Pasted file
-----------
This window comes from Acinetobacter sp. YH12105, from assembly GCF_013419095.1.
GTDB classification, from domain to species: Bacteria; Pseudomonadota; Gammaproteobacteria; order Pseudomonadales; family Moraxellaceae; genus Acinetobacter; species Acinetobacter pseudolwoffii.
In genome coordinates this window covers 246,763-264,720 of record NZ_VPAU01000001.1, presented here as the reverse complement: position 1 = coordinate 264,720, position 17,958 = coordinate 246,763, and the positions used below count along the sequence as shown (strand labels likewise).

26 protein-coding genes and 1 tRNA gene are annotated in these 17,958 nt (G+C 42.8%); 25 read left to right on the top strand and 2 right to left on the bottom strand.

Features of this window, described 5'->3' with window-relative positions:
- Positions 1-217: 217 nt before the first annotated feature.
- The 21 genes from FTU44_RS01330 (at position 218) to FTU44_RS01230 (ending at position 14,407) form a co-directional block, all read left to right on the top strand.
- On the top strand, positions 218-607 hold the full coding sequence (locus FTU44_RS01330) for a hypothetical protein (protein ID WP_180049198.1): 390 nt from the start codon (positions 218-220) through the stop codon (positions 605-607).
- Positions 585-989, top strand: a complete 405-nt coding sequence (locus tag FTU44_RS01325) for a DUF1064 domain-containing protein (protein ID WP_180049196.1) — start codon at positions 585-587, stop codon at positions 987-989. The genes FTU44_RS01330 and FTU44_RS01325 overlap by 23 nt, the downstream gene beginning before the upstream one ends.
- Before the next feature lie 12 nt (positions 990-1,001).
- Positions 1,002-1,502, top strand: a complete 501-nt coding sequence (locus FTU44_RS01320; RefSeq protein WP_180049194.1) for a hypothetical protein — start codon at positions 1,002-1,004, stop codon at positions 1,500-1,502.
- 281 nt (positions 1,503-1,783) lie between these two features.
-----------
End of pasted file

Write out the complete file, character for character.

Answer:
This window comes from Acinetobacter sp. YH12105, from assembly GCF_013419095.1.
GTDB classification, from domain to species: Bacteria; Pseudomonadota; Gammaproteobacteria; order Pseudomonadales; family Moraxellaceae; genus Acinetobacter; species Acinetobacter pseudolwoffii.
In genome coordinates this window covers 246,763-264,720 of record NZ_VPAU01000001.1, presented here as the reverse complement: position 1 = coordinate 264,720, position 17,958 = coordinate 246,763, and the positions used below count along the sequence as shown (strand labels likewise).

26 protein-coding genes and 1 tRNA gene are annotated in these 17,958 nt (G+C 42.8%); 25 read left to right on the top strand and 2 right to left on the bottom strand.

Features of this window, described 5'->3' with window-relative positions:
- Positions 1-217: 217 nt before the first annotated feature.
- The 21 genes from FTU44_RS01330 (at position 218) to FTU44_RS01230 (ending at position 14,407) form a co-directional block, all read left to right on the top strand.
- On the top strand, positions 218-607 hold the full coding sequence (locus FTU44_RS01330) for a hypothetical protein (protein ID WP_180049198.1): 390 nt from the start codon (positions 218-220) through the stop codon (positions 605-607).
- Positions 585-989, top strand: a complete 405-nt coding sequence (locus tag FTU44_RS01325) for a DUF1064 domain-containing protein (protein ID WP_180049196.1) — start codon at positions 585-587, stop codon at positions 987-989. The genes FTU44_RS01330 and FTU44_RS01325 overlap by 23 nt, the downstream gene beginning before the upstream one ends.
- Before the next feature lie 12 nt (positions 990-1,001).
- Positions 1,002-1,502, top strand: a complete 501-nt coding sequence (locus FTU44_RS01320; RefSeq protein WP_180049194.1) for a hypothetical protein — start codon at positions 1,002-1,004, stop codon at positions 1,500-1,502.
- 281 nt (positions 1,503-1,783) lie between these two features.